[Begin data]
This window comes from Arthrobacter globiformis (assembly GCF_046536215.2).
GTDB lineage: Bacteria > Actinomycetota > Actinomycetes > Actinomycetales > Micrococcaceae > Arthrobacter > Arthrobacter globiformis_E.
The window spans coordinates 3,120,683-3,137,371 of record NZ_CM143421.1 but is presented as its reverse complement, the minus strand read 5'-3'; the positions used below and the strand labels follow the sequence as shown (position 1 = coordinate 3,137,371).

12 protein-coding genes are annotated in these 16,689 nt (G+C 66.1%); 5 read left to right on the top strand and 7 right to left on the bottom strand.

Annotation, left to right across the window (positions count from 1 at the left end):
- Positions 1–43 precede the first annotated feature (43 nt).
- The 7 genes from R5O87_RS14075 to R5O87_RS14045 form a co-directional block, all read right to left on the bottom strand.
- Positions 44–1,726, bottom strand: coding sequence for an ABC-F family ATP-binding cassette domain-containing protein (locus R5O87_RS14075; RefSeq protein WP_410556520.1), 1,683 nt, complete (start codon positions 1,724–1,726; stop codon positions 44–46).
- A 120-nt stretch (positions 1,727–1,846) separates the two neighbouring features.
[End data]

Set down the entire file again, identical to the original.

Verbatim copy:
This window comes from Arthrobacter globiformis (assembly GCF_046536215.2).
GTDB lineage: Bacteria > Actinomycetota > Actinomycetes > Actinomycetales > Micrococcaceae > Arthrobacter > Arthrobacter globiformis_E.
The window spans coordinates 3,120,683-3,137,371 of record NZ_CM143421.1 but is presented as its reverse complement, the minus strand read 5'-3'; the positions used below and the strand labels follow the sequence as shown (position 1 = coordinate 3,137,371).

12 protein-coding genes are annotated in these 16,689 nt (G+C 66.1%); 5 read left to right on the top strand and 7 right to left on the bottom strand.

Annotation, left to right across the window (positions count from 1 at the left end):
- Positions 1–43 precede the first annotated feature (43 nt).
- The 7 genes from R5O87_RS14075 to R5O87_RS14045 form a co-directional block, all read right to left on the bottom strand.
- Positions 44–1,726, bottom strand: coding sequence for an ABC-F family ATP-binding cassette domain-containing protein (locus R5O87_RS14075; RefSeq protein WP_410556520.1), 1,683 nt, complete (start codon positions 1,724–1,726; stop codon positions 44–46).
- A 120-nt stretch (positions 1,727–1,846) separates the two neighbouring features.